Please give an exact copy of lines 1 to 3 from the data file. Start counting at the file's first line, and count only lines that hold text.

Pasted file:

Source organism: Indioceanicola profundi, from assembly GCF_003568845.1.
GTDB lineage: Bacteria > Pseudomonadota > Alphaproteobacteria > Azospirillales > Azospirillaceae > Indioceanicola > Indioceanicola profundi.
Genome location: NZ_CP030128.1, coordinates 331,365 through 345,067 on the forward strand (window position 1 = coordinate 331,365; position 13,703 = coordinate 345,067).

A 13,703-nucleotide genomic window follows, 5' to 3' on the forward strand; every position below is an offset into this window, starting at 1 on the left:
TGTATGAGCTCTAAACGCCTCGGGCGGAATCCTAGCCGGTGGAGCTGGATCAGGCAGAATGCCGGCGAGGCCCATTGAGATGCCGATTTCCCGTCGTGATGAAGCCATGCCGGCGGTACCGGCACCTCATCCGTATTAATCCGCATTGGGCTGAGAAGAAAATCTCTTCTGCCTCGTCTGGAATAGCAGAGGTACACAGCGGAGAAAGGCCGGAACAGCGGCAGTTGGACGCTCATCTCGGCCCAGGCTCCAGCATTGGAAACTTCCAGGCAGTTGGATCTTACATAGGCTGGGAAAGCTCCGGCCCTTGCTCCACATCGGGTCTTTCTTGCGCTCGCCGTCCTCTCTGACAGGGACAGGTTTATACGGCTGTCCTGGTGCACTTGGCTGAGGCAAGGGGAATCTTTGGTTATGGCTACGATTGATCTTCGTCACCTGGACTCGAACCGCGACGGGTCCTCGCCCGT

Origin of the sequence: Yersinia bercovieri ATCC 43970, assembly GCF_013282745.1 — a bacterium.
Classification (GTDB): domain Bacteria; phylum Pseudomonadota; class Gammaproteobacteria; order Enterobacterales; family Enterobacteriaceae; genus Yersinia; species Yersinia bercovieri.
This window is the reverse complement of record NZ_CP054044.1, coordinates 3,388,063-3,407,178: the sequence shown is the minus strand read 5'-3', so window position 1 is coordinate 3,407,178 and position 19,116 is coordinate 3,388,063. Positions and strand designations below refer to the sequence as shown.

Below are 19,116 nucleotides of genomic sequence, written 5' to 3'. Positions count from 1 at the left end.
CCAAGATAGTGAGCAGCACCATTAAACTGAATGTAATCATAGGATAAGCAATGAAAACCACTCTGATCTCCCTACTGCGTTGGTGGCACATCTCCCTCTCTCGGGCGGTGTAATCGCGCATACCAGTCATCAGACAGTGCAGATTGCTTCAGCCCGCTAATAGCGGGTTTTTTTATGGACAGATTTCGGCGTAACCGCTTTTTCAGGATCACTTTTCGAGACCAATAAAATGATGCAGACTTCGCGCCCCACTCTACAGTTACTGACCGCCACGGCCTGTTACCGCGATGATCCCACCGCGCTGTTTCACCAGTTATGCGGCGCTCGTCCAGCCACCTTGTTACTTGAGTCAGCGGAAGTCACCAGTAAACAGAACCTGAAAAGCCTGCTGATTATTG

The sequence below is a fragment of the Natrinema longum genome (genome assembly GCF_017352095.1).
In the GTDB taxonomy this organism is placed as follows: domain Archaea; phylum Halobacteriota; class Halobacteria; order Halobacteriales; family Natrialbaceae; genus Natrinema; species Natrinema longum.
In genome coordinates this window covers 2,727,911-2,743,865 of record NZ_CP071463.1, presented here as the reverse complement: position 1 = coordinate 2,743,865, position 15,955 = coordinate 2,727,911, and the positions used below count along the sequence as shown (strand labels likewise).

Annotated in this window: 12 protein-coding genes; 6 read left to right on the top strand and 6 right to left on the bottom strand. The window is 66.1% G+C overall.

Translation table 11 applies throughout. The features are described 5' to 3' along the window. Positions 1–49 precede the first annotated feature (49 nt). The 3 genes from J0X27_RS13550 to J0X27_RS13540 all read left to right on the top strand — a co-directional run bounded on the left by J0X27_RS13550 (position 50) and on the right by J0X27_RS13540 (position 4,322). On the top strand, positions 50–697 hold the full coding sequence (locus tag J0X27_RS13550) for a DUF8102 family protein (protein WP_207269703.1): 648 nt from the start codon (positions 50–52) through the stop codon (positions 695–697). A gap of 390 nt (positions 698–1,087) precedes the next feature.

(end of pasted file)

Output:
Source organism: Indioceanicola profundi, from assembly GCF_003568845.1.
GTDB lineage: Bacteria > Pseudomonadota > Alphaproteobacteria > Azospirillales > Azospirillaceae > Indioceanicola > Indioceanicola profundi.
Genome location: NZ_CP030128.1, coordinates 331,365 through 345,067 on the forward strand (window position 1 = coordinate 331,365; position 13,703 = coordinate 345,067).